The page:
We are blessed to have three large, heritage crab apple trees in our yard along our driveway. September days are filled with crab apple munching and me feeling inspired to gratefully create recipes in my kitchen. These are my top 3 ways to use crab apples. I love hearing other ideas so feel free to share with me your favourite ways too!
This easy classic dessert is our family's favourite fall dessert, complete with ice cream, or just pouring cream overtop. I do also make homemade apple pie but there's something about the crisp that hits the spot. We had the big debate on social media if you should peel or not peel the crab apples- it tastes better peeled but our crab apples are so small, it is tedious! So I did one crisp peeled and one crisp unpeeled. Balance!
I don't follow a recipe for making apple crisp but this is a rough idea:
4 cups sliced apples
1 tsp cinnamon
1/4 cup butter
1 cup sugar (or more depending on the tartness of your apples)
Topping: 1/2 cup flour, 1/2 rolled oats, 1 cup brown sugar and 1/2 cup butter
Bake for 40 min at 350F or until apples are tender
This is the most obvious option of what to make with your crab apples. Easy to wash, chop and throw into a pot together to boil down with water. Then once tender, blend together. My kids will eat the apple sauce like that- usually sweetened a bit with sugar or honey and touch of cinnamon. You can also use the apple sauce in muffins, cake, or to dehydrate into fruit leather! But you can guess I also like to use the apple sauce in SOAP! This year I used our crab apple sauce in our Prairie Harvest soap batch. Paired with cinnamon, nutmeg, orange and black pepper- this is an autumn classic!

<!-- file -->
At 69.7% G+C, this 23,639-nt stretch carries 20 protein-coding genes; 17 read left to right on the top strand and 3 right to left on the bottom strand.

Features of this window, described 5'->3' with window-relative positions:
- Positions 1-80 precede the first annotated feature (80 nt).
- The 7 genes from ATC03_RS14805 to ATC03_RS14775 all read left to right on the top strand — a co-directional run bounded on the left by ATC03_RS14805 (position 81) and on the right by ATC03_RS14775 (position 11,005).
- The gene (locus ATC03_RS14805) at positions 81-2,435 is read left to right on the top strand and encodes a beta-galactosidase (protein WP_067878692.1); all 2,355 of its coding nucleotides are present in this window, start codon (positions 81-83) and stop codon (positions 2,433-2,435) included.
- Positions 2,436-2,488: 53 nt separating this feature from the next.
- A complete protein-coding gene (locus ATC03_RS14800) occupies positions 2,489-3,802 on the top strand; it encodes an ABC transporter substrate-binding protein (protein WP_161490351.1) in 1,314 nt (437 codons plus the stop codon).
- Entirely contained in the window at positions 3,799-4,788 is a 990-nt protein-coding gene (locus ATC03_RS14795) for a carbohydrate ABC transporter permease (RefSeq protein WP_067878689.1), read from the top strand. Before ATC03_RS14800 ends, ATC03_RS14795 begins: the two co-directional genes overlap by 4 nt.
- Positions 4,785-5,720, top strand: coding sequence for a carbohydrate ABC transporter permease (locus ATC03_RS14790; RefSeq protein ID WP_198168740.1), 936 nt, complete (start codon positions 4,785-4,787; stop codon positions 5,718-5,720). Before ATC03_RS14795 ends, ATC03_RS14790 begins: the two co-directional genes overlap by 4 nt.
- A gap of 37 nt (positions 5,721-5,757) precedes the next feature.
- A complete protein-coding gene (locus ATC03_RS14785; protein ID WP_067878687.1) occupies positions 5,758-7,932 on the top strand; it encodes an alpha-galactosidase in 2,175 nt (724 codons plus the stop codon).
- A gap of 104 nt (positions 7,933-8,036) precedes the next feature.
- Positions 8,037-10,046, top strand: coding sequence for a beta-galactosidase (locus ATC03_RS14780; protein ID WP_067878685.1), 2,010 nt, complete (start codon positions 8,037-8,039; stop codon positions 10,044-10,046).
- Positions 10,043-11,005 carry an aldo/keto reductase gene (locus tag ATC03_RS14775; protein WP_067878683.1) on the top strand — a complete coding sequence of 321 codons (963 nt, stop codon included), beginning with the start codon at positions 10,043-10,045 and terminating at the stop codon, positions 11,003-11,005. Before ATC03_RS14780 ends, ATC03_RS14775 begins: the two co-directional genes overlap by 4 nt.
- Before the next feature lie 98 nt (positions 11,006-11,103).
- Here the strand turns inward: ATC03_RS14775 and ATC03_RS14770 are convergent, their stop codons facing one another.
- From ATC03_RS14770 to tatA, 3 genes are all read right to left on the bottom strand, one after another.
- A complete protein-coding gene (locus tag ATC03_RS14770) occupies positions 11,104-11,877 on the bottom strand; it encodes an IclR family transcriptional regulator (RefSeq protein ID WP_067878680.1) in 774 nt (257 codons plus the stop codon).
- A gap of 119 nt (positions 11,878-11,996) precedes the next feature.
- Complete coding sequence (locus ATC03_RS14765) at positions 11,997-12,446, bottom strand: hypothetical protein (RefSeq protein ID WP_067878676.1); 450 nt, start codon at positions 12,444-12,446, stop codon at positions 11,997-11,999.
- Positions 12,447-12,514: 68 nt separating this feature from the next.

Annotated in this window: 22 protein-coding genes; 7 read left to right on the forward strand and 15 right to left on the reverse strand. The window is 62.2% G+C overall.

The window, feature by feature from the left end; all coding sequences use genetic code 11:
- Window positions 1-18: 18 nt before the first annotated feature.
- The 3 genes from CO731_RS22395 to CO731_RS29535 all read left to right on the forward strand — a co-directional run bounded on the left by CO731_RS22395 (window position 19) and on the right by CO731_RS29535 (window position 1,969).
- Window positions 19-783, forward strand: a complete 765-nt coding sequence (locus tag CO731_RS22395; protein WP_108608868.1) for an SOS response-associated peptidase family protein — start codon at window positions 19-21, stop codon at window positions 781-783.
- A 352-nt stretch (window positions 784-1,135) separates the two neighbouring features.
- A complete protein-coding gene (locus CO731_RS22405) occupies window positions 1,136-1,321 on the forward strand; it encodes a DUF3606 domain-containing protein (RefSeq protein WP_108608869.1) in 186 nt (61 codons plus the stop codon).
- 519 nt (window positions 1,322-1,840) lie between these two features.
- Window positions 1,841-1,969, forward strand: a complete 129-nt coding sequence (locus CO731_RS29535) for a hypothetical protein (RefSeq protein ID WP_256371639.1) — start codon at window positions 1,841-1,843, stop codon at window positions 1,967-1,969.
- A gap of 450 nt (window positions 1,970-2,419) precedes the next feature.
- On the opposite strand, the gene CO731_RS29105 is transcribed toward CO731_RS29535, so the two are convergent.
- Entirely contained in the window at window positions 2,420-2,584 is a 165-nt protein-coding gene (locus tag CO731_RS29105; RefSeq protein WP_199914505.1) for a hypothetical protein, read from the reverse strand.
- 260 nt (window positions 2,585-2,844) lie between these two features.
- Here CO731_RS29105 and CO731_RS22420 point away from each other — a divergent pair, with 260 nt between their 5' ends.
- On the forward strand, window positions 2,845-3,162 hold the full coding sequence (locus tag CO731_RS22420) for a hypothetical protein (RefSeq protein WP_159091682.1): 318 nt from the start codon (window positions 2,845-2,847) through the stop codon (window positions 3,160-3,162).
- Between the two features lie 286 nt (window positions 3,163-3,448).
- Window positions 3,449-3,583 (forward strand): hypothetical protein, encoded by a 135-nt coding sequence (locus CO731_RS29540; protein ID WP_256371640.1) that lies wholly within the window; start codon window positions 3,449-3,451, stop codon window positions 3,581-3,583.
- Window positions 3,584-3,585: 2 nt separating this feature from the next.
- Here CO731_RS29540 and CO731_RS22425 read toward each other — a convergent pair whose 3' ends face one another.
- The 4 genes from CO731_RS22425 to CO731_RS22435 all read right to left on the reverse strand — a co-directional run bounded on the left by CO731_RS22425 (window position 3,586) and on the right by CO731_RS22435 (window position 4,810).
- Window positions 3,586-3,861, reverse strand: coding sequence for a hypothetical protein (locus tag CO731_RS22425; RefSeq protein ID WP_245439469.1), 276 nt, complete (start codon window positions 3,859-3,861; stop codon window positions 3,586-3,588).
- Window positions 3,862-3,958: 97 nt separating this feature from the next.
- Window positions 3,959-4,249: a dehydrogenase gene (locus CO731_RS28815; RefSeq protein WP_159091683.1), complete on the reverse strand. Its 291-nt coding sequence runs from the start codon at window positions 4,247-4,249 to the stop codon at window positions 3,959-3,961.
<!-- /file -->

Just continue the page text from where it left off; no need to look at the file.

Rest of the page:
Apple Cider Vinegar has become a common household staple, but did you know you could make it yourself? You are fermenting the apple pieces with sugar to create the vinegar. I do have an easy jar for fermenting with an airlock on top but you can look into different ways to ferment. I used roughly 6 cups of chopped crab apples, 3 tbsp of cane sugar dissolved in 3 cups of filtered water. I also added 1 tbsp of apple cider vinegar with the mother culture to help speed along the process. It’ll store it in a dark place for 3 weeks, then strain the apples and keep the liquid in a dark place for another month before transferring to a jug with lid to store. Our favourite way to use apple cider vinegar? In a dilution with water to use as a hair rinse! Read our blog about that here.
Some other ways I have used crab apples are to steam juice and make jelly with. This year I also plan to try making apple butter for the first time. What are your favourite ways to use crab apples?